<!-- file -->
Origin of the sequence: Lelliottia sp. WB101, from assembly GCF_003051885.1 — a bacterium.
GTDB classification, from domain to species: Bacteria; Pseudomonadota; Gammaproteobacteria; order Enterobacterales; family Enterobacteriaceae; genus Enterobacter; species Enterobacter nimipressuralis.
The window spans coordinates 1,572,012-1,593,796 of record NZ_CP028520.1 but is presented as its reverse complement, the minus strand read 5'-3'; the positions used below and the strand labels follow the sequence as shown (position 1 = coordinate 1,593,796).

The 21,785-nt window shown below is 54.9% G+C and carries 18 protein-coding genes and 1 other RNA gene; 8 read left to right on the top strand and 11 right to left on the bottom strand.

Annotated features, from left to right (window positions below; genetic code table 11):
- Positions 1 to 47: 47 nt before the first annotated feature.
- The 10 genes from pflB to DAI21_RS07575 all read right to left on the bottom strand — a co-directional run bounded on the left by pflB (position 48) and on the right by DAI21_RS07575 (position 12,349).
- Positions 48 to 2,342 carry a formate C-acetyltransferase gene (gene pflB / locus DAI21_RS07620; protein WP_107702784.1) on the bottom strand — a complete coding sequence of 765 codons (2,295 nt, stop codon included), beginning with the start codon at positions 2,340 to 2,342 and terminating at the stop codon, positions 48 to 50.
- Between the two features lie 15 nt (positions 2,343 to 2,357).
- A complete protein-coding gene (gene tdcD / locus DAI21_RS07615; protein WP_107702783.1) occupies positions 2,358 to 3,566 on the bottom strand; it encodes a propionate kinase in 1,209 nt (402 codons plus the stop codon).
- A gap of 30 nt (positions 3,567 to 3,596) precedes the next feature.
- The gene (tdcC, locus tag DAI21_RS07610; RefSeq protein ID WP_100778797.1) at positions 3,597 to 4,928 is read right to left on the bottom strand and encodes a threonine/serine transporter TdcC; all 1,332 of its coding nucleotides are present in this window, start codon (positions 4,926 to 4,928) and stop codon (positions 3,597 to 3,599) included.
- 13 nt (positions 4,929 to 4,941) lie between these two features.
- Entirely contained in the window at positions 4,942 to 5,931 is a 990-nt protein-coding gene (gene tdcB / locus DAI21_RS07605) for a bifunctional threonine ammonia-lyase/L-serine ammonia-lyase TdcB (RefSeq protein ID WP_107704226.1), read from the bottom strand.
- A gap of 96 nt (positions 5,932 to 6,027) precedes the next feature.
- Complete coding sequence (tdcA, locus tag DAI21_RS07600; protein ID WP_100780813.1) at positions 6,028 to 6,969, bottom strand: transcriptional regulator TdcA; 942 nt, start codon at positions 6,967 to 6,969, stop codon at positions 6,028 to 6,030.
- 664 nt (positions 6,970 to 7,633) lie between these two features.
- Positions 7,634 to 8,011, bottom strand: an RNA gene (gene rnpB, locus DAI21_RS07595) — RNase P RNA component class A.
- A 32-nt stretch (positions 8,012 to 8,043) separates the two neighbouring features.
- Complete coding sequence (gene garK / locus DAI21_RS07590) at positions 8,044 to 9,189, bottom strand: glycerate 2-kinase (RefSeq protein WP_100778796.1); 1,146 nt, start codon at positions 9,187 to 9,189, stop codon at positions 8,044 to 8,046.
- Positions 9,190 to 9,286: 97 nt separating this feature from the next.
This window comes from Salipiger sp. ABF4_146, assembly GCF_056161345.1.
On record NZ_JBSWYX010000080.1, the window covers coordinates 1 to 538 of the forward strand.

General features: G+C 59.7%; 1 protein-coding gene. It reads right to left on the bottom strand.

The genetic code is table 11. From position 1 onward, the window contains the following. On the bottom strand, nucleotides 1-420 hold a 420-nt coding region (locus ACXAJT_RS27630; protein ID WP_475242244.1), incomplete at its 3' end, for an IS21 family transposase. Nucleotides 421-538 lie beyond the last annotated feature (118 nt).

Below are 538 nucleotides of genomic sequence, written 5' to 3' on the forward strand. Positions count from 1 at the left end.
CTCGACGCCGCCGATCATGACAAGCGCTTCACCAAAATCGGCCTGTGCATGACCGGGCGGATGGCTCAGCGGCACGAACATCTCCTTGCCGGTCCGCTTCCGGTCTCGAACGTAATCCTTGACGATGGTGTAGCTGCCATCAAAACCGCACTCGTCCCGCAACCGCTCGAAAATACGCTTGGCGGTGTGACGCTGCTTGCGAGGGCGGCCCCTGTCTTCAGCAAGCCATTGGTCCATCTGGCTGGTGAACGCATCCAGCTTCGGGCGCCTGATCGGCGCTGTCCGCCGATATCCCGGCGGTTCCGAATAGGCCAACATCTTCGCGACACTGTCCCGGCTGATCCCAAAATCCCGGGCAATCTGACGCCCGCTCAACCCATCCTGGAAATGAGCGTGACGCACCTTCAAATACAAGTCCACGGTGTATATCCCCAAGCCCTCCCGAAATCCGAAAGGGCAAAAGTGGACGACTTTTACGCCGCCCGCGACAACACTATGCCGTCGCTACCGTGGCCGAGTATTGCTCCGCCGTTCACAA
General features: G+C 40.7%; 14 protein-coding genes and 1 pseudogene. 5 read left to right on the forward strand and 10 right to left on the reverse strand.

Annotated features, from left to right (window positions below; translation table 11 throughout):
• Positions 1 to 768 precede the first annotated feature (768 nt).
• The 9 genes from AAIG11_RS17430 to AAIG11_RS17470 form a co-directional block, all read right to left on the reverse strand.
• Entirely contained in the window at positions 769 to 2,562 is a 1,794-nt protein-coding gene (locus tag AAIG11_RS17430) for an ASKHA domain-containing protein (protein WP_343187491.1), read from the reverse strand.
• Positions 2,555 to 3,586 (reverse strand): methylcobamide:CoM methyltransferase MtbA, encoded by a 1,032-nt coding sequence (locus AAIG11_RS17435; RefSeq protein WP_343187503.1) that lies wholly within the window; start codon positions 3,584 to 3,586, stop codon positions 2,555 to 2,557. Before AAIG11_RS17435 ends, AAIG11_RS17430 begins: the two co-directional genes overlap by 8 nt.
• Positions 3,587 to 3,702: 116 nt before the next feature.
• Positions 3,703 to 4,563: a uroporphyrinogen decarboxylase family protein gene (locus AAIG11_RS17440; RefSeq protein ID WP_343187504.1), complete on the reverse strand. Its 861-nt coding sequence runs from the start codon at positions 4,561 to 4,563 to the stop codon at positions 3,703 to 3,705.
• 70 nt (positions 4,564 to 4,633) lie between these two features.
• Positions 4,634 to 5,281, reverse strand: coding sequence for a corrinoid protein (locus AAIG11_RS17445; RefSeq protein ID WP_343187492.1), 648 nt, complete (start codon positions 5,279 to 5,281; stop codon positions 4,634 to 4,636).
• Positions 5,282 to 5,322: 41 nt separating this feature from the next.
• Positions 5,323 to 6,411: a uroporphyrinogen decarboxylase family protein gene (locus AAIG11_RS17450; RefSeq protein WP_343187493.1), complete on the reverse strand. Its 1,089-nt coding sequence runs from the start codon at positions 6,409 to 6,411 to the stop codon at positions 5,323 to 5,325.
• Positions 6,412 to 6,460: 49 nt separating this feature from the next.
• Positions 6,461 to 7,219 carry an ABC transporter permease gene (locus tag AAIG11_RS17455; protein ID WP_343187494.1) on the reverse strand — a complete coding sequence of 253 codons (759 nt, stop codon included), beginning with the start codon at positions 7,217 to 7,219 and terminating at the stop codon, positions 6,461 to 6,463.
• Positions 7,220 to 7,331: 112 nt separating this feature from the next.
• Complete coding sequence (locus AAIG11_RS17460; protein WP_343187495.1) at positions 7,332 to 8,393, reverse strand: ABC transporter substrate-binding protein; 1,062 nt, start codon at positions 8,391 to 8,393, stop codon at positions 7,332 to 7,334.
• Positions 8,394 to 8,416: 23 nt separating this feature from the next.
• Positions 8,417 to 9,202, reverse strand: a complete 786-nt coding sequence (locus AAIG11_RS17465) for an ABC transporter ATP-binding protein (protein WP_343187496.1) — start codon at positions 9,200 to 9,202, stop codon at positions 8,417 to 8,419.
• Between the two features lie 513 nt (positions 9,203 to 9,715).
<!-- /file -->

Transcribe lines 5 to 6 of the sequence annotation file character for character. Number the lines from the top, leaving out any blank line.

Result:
Annotated features, from left to right (window positions below; genetic code table 11):
- Positions 1 to 47: 47 nt before the first annotated feature.